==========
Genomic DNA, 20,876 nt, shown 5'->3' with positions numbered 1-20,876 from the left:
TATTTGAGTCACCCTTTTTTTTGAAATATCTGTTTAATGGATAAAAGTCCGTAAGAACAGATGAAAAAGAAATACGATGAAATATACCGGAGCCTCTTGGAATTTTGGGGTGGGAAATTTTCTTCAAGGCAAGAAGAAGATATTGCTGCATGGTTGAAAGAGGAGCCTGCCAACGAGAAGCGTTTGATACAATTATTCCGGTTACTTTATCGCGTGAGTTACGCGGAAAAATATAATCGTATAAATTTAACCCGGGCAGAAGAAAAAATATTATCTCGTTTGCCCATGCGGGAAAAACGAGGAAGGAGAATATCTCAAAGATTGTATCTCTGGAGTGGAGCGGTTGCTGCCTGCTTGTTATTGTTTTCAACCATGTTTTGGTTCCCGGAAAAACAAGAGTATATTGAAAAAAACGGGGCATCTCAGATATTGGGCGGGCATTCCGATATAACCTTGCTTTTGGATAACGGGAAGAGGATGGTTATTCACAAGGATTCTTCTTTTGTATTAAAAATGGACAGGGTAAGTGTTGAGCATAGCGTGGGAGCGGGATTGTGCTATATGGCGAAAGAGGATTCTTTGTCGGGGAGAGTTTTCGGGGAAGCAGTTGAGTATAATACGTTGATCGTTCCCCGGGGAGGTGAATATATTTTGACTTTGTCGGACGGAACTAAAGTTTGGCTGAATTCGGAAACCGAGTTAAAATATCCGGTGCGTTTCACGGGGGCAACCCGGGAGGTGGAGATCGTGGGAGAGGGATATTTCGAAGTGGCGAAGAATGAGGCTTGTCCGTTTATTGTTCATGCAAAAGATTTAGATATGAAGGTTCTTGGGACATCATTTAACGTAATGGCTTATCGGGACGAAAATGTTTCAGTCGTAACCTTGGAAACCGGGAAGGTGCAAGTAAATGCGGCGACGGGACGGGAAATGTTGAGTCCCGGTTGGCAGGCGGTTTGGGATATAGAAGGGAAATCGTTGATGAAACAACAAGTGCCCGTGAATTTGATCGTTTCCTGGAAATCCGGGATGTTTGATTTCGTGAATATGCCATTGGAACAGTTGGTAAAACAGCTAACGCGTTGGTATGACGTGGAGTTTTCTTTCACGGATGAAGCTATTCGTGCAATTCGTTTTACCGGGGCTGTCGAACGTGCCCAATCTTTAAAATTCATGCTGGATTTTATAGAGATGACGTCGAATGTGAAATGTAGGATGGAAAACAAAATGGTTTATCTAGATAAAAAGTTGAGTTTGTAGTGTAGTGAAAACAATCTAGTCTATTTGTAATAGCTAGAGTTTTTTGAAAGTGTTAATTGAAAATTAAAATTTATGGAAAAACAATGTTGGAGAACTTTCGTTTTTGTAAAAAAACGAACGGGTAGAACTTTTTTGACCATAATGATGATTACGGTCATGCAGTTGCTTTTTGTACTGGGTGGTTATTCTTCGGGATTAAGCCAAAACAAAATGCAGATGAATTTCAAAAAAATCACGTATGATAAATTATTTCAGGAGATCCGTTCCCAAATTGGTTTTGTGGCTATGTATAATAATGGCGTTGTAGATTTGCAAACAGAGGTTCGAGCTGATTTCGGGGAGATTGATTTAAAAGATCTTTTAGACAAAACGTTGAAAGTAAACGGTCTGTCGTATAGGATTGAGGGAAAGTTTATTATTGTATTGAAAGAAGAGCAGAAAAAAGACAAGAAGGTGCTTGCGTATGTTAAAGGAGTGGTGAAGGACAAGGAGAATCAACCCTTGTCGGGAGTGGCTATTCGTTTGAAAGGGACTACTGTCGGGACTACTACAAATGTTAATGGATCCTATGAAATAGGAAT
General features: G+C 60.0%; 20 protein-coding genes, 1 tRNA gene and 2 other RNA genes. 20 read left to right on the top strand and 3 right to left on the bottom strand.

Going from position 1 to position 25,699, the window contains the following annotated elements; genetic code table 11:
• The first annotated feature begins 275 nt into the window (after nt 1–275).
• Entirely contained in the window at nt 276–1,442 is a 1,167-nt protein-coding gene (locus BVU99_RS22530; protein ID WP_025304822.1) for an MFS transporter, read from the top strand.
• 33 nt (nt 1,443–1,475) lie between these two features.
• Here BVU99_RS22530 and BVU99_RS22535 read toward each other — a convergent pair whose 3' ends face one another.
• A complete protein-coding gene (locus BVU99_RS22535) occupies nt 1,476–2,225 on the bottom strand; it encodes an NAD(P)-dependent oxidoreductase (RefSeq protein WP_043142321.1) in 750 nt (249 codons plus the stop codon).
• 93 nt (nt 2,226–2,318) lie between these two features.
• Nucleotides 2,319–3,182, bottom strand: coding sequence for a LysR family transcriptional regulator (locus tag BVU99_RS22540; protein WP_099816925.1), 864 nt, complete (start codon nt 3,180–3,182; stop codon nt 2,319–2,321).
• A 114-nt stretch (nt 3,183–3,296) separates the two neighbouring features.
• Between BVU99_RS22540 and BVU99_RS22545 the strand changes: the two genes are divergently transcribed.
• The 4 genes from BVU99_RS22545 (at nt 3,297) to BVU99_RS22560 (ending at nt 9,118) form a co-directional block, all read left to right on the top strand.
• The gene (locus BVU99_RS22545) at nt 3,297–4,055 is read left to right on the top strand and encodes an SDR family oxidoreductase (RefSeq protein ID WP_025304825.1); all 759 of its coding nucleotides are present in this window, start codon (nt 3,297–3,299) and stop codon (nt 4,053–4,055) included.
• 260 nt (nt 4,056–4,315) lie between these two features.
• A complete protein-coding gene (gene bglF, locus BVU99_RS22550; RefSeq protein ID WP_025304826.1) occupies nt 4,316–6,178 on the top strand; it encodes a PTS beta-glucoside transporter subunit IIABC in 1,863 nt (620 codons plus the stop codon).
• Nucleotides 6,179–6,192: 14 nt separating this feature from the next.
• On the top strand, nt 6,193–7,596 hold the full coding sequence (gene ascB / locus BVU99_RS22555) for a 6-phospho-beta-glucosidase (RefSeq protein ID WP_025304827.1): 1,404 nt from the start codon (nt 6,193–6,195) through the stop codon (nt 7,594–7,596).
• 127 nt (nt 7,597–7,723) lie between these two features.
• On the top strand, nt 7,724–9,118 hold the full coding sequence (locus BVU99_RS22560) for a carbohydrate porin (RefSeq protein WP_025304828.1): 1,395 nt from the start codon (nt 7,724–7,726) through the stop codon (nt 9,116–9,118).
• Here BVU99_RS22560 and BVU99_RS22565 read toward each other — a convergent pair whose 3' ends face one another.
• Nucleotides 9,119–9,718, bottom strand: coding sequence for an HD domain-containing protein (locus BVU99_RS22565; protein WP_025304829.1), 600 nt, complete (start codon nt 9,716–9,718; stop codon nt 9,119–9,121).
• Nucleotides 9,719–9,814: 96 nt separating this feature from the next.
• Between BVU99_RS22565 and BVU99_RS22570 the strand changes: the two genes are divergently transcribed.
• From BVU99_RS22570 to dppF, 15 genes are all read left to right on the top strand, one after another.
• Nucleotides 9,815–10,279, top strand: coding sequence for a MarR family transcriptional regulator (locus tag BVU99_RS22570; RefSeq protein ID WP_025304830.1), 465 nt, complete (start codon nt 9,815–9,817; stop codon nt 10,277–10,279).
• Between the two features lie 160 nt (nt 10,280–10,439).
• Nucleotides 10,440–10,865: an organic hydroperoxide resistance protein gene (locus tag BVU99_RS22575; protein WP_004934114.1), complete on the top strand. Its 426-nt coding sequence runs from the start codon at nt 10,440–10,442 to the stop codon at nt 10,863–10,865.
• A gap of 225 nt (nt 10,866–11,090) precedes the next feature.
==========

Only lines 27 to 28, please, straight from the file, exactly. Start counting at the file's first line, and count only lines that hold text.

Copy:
• Nucleotides 9,815–10,279, top strand: coding sequence for a MarR family transcriptional regulator (locus tag BVU99_RS22570; RefSeq protein ID WP_025304830.1), 465 nt, complete (start codon nt 9,815–9,817; stop codon nt 10,277–10,279).
• Between the two features lie 160 nt (nt 10,280–10,439).